Furthermore, natural selection presupposes a wholeness of which the organism is an expression. In other words, wholeness is not an emergent phenomena, but an anterior one. Wholeness can manifest in organisms--or in the genome, or in human consciousness--because wholeness is somehow built into the cosmos. In a whole--as opposed to a mere agglomeration of parts--the parts are internally related to one another, so life and consciousness presuppose an internally related cosmos--which our cosmos just happens to be, based upon the testimony of quantum physics, which reveals a vast sea of entangled energy underlying our perception of clear-cut boundaries and separation.
Obviously the universe is ultimately “One,” for it cannot not be One and still be a cosmos. That is, if there is something that cannot resolve itself into the unity of our cosmos, then it is part of another cosmos, not this one. So no matter how “dualistic” things may appear on the surface, any dualism must ultimately spring from the same nondual source.
This nondual source has always been known and recognized, except perhaps in postmodern times. In Vedanta it is called Brahman. In Kabbalistic Judaism it is called the ain sof. Lao Tsu called it the tao. In Christianity it is called the “godhead” or “ground” (by Meister Eckhart). Steely Dan refer to it as the El Supremo at the top of the stairs.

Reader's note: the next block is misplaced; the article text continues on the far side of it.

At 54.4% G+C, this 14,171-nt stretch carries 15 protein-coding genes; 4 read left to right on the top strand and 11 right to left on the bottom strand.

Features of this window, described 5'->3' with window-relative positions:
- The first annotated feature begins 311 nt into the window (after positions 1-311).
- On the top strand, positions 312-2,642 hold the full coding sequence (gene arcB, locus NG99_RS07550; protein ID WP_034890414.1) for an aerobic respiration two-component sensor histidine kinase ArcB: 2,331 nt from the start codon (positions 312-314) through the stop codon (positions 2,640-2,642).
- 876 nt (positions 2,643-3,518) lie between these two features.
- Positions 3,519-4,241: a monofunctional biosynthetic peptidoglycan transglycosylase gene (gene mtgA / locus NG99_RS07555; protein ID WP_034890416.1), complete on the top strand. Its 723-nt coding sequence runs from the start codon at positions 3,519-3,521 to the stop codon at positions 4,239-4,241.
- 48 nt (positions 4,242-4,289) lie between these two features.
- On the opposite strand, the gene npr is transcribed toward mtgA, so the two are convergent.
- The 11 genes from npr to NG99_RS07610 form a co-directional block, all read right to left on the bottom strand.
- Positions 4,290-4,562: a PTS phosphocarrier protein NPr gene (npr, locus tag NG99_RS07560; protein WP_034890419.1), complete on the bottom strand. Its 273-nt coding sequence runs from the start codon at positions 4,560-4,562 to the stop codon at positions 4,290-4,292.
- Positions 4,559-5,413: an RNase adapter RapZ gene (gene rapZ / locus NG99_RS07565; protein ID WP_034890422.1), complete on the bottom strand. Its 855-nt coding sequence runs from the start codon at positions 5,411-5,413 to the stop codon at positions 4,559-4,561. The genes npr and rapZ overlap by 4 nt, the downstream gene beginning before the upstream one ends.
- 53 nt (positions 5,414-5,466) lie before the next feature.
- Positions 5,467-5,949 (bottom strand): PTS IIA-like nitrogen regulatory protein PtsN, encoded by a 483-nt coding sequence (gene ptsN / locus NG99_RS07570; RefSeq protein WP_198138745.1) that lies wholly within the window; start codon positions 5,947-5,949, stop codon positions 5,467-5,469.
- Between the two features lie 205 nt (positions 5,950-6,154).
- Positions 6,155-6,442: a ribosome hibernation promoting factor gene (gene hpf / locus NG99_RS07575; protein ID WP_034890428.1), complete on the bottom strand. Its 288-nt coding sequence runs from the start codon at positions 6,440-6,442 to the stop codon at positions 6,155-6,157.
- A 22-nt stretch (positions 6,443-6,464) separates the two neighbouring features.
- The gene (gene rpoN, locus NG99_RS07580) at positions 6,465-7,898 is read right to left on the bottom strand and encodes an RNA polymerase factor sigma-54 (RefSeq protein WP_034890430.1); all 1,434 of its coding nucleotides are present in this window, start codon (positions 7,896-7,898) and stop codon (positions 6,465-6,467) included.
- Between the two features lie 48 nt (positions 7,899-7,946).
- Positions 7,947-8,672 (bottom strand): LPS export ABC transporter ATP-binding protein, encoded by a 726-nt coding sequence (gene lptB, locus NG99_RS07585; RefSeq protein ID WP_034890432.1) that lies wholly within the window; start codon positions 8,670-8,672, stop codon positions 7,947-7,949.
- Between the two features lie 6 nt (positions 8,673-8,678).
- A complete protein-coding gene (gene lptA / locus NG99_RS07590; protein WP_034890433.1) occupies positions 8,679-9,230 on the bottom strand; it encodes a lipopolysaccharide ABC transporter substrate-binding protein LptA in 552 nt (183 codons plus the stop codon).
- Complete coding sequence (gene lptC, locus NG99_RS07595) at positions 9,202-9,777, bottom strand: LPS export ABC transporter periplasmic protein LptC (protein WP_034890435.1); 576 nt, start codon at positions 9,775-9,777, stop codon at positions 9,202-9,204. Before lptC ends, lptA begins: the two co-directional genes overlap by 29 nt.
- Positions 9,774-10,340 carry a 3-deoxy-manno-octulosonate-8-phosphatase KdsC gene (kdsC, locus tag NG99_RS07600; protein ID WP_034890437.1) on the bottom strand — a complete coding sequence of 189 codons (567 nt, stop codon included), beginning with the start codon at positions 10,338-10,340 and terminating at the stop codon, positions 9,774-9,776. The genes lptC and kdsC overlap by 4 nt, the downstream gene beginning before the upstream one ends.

But because the One is truly One, it necessarily contains the many. That is, the One, by its very nature, is a unity, not a sum. Therefore, while every part has its own relative existence, it is ultimately one with the ground.
As the One “blows itself out” or bangs into existence, it creates the ineluctable primordial dualities of subject-object, part-whole, form-substance, time-eternity, wave-particle, quantity-quality, vertical-horizontal, and others. Therefore, wherever you see one of these, you must see the other. If there are objects--which there surely are--then there must be a subject. And if there is a cosmos--which there undoubtedly is--there must be a Subject.
It is said in the Upanishads that this Subject is hidden in the universe as cream is hidden in milk. The cosmos is actually suffused with a subjectivity of which we are all the beneficiaries. You might say that we are all sparks of this divine Subject--not “I think, therefore I am,” but “I am, therefore Being is.”
Or, as I mythunderstood it in One Cosmos, there is only the
One brahman deathless breathing breathless, unknown origin prior to time and space, fount of all being, unborn thus undying, beginning and end of all impossibility, empty plenum and inexhaustible void. Who is? I AM. A wake. A lone. Hallow, noumena!
And that is the story of your cosmic birthday, my child. Now open His presence and report for karmic duty.